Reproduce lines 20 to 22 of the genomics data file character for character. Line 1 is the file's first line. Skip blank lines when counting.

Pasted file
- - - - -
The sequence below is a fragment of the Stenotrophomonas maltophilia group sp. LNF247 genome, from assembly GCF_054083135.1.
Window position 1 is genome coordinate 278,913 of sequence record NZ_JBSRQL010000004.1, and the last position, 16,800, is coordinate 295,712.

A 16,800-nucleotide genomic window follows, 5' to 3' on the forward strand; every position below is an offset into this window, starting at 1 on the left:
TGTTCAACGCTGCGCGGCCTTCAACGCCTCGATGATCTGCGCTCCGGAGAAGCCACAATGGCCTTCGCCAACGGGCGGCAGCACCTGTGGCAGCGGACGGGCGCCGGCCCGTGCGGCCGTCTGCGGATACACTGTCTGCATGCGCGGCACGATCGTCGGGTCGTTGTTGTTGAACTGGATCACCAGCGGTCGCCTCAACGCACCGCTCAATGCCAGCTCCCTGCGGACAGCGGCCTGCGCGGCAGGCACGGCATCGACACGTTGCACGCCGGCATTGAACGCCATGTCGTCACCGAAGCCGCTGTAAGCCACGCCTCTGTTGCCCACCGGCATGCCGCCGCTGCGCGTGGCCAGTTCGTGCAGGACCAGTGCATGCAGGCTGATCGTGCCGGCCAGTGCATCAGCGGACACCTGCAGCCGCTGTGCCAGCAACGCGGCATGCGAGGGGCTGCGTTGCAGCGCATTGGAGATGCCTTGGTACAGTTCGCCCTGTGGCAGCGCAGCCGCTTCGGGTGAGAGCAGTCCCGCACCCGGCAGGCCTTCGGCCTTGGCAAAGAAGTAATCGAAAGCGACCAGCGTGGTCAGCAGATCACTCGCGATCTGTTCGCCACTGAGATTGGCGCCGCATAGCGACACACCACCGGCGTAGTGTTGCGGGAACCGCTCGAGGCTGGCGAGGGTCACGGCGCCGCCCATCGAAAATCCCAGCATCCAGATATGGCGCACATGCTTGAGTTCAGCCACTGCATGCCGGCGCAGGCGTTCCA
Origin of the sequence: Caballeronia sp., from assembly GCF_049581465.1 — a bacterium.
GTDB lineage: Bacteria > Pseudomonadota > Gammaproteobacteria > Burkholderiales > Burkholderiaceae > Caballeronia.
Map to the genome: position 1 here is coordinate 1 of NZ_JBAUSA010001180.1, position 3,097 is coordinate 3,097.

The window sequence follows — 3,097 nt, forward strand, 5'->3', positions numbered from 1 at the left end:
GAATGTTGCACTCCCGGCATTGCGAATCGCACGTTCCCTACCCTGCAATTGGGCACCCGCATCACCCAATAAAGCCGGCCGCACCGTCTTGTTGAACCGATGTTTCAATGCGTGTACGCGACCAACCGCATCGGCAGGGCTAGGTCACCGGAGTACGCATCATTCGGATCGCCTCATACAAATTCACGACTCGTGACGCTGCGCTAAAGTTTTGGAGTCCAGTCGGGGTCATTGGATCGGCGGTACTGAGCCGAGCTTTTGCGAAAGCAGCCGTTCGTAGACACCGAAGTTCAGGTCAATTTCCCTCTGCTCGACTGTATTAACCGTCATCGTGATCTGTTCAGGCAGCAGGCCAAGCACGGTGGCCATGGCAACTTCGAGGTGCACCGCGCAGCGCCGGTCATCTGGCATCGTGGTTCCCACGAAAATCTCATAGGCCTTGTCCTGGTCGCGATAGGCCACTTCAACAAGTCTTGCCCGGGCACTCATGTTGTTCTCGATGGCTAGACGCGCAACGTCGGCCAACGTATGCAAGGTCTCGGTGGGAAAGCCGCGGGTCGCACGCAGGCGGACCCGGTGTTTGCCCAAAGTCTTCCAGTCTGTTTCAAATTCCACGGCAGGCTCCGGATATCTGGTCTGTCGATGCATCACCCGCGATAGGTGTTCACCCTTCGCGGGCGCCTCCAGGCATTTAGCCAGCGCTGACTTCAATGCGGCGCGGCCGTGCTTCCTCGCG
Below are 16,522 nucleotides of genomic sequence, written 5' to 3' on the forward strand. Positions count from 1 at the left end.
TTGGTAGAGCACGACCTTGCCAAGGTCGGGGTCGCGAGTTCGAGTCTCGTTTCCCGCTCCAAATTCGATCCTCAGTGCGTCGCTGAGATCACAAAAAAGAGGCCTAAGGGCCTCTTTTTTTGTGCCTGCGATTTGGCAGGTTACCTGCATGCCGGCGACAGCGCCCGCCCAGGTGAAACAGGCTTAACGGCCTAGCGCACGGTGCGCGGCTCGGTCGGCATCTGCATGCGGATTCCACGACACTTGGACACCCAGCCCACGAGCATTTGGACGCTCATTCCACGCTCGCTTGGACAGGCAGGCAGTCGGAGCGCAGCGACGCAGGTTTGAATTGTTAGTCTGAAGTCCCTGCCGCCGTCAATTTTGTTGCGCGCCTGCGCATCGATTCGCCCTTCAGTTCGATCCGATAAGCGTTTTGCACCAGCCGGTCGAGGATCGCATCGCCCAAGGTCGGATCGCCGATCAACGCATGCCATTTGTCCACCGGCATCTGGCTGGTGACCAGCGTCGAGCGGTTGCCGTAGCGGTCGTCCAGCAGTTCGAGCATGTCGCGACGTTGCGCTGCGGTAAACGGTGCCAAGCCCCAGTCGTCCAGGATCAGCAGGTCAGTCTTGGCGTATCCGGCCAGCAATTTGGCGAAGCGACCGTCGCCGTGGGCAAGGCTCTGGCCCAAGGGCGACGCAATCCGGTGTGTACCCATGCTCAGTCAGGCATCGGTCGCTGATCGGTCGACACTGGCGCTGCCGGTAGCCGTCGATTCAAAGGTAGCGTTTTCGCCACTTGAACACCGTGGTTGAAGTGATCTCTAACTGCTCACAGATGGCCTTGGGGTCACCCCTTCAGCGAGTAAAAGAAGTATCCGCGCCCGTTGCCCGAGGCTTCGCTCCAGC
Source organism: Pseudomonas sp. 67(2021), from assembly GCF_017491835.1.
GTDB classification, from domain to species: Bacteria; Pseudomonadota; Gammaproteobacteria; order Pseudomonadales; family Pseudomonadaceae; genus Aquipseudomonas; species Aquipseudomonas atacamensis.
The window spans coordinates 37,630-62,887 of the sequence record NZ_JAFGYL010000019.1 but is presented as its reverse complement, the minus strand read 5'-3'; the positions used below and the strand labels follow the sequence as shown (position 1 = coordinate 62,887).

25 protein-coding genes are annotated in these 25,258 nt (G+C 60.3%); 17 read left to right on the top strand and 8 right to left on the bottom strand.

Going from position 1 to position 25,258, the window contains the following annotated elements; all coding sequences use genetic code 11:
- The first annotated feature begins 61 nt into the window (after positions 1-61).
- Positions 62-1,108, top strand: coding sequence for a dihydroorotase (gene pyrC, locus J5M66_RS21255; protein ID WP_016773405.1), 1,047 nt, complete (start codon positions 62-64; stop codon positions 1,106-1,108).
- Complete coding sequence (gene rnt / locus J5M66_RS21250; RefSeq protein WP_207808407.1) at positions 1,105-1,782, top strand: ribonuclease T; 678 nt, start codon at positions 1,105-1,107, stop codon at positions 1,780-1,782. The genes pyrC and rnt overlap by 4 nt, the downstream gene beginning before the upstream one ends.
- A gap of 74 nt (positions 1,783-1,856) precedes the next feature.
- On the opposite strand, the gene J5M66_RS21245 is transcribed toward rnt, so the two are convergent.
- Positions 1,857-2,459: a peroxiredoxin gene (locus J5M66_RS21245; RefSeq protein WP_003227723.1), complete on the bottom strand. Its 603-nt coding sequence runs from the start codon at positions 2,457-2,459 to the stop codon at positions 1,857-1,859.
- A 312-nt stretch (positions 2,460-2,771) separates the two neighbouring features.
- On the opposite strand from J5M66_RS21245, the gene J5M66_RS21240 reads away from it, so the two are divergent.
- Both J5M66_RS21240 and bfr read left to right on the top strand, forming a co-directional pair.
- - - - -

- A gap of 74 nt (positions 1,783-1,856) precedes the next feature.
- On the opposite strand, the gene J5M66_RS21245 is transcribed toward rnt, so the two are convergent.
- Positions 1,857-2,459: a peroxiredoxin gene (locus J5M66_RS21245; RefSeq protein WP_003227723.1), complete on the bottom strand. Its 603-nt coding sequence runs from the start codon at positions 2,457-2,459 to the stop codon at positions 1,857-1,859.